Raindrop sandRecently a study about a solar cell that also works in the rain crossed news threshold. Authors start modestly “All-weather solar cells are promising in solving the energy crisis.” Why this statement would be true, they do not tell. Stories about the paper seemed to spread widely in the geek press. Some samples…

Rain is normally a solar energy cell’s worst nightmare, but a team of Chinese scientists could make it a tremendous ally. They’ve developed a solar cell with an atom-thick graphene layer that harvests energy from raindrops, making it useful even on the gloomiest days. Jon Fingas (Endgadget)

Solar energy panels that can also generate power from raindrops have been been designed, offering a possible solution for UK homeowners looking to invest in renewable energy.  The all-weather solar panels that can create electricity from light on sunny days and rain on cloudy days could be the perfect solution for the UK“:  Cara McGoogan (The Telegraph)

Most of the bad press solar panels get has to do with their limited efficiency in bad weather. Sure, they might be great in New Mexico, but you wouldn’t use them as much in England. Well, a new innovation might soon change that. Chinese scientists have developed a way for solar panels to produce electricity using rain water.Alfredo Carpineti (IFLScience)

Rain means clouds and clouds mean less sunlight. That’s bad news for most solar cells, but a new design can actually make use of rain drops that fall on its surface, allowing it to generate electricity even when the weather’s bad.Jamie Condliffe (Gizmodo)

This all seemed very silly to me. It is very important to grasp which things are large and which are small if you aim to have viewpoints worth listening to. Notice that two critical questions are not raised by anyone.

  1. How much energy is there in rain water?
  2. How much of the energy the gadget harvests?

Both questions are simple enough to answer if the curiosity is there to raise the questions. How much energy is there in rain and how does this compare with the power produced by a solar panel? Take UK which is not known for great weather. It rains roughly 1 meter/year on each square meter of the country. The terminal velocity of water drops depend on their size, but if I estimate 4 m/s I am probably fairly accurate. This means that kinetic energy of rain contains about 8000 Joules which means on average about 0.25 mW power hitting at a surface over the year. This is almost 100000 times smaller that average electrical power from a solar panel in the same spot. Harvesting this seems like a waste of time if your goal is to “solve the energy crisis”.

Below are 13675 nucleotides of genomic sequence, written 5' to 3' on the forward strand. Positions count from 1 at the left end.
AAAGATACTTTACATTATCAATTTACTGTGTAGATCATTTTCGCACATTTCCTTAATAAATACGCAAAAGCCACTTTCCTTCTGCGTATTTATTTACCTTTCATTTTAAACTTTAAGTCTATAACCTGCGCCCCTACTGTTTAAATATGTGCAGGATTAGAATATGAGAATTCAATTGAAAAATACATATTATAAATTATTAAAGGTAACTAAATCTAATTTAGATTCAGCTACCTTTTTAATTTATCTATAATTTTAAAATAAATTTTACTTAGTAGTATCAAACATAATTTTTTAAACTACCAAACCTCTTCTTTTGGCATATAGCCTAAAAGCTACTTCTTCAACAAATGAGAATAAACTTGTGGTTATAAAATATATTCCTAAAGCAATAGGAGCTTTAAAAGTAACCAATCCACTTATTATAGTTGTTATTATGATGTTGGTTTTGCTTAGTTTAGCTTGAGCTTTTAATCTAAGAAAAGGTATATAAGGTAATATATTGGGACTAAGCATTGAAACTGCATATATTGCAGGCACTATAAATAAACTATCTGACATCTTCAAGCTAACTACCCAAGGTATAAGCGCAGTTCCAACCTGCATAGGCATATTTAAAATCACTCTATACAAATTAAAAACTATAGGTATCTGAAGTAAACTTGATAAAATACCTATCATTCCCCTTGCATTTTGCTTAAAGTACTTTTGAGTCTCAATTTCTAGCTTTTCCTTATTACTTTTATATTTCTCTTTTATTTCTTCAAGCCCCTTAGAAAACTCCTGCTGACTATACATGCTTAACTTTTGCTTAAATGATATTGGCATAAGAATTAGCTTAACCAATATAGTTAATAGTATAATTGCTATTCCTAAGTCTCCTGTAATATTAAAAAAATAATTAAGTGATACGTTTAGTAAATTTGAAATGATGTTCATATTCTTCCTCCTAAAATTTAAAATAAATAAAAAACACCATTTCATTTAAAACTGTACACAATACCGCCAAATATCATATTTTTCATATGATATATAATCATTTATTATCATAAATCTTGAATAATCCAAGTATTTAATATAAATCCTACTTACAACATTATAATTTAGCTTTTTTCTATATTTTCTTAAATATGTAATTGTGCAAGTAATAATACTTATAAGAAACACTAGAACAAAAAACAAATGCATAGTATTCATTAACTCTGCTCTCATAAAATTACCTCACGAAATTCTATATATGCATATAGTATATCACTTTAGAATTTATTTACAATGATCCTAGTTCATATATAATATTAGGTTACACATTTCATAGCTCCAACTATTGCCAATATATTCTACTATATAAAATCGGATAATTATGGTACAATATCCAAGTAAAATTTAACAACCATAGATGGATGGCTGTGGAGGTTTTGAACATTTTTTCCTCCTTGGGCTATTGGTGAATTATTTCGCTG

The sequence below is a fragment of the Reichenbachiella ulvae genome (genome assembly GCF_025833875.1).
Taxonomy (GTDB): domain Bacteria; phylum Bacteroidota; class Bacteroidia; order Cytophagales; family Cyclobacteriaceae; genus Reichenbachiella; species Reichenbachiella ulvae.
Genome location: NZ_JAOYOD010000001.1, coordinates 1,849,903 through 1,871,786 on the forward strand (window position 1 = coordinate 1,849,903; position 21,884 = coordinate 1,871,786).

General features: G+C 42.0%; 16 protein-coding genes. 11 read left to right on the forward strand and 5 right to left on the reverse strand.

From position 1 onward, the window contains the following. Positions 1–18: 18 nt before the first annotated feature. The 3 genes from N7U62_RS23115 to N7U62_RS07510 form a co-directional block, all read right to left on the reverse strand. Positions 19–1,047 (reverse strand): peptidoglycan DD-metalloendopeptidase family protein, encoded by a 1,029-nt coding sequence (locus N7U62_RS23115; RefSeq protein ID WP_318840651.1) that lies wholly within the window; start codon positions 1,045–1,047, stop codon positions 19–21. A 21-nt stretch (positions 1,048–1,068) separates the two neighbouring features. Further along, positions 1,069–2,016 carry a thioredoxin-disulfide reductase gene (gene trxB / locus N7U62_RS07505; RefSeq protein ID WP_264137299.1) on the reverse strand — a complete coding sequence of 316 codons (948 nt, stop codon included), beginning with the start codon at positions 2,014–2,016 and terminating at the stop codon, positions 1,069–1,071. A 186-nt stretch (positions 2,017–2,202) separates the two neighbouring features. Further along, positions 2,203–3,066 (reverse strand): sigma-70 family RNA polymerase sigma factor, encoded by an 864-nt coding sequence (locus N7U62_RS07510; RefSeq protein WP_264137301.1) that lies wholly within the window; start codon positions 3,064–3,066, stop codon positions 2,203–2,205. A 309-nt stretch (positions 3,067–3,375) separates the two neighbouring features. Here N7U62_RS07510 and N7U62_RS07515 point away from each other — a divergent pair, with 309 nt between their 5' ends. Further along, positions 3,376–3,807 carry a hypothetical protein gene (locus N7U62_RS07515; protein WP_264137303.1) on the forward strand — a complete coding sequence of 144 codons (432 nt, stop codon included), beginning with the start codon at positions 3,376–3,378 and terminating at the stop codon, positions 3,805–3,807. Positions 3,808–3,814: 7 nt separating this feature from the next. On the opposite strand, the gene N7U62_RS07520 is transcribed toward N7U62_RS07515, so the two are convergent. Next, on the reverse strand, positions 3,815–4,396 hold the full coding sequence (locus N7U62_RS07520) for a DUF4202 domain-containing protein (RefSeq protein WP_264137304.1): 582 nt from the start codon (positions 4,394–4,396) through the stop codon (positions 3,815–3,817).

Well there is this thing about ions in the raindrops working some miracles together with graphene…Maybe I should actually glance at the paper. So their “raindrops” turn out to contain 0.6-2M of NaCl i.e. table salt. Sea water contains about 35 grams of salt per liter i.e. about 0.6M. Authors “raindrops” actually contained as much salt as seawater or more. Compared to sea water, rain water contains essentially no salt (give or take tiny amounts of impurities). What happens if we replace authors sea water raindrops with something more like the real thing? Nothing…that is what happens as demonstrated by the figure 5 authors had hidden in the supplementary.

Ok, well let us just spread salt all over clouds, because solar power. How much power was actually generated? Next figure shows that. When they dropped a drop every 10 seconds, they got about 40 picowatts in a pulse lasting maybe 100 ms. If they dropped water faster, power was reduced although since they had more events, the overall average power was probably about constant…so more rainfall didn’t end up as higher output. Kind of strange and makes UK screwed I guess (see McGoogan earlier).

Energy in each of those pulses was few picojoules (pico=10-12). How does that compare with the kinetic energy of a raindrop? Let us say we have a raindrop with a radius of 2 mm and velocity 4m/s. Then it will have a kinetic energy of about 0.3 mJ or roughly 100 million times more than the energy authors extracted from their seawater drops. Authors probably observed a tiny electrical effect due to small variation in ion concentrations and then proceeded to hype the result till kingdom come with the kind assistance from the media.

To make it more clear how tiny the effect is, let us say we want to generate that 20W/m2 with this thing. So 20 ml/h gave about 0.4 pW on average.  To get 20 Watts we need a flow rate of about 300000 m3/s or about 100 Niagara Falls through 1 m2 area. Not at all crazy. (Incidentally, I am pretty sure I can come up with ways to extract more than 20W even from a single Niagara Fall. I know it sounds arrogant, but there you go…) Did I already tell you that the pointless device deteriorated after having experienced one drop every 4 second for about 1000 seconds? That is after 250 drops in about 15 minutes. We are saved!

100 of these through one square meter. Vested interests are the only reason we are not doing that already.

I conclude with a short (slightly vulgar, sorry) language lession. Finns have a jingoistic concept “Venäläinen perseensuristin“. I have noticed that the term doesn’t translate well and often with foreigners it takes awhile before it sinks in. Direct translation is “Russian ass buzzer”. It is an answer to a question: “What is it that doesn’t buzz and which you cannot fit into your ass.” It is an unnecessary product which doesn’t even work. Many Finns are of the opinion that Soviet Union excelled at producing such products. I will file this “solar panel in the rain” into the category “perseensuristin” and I am happy to observe that such products seem to be a universal human skill.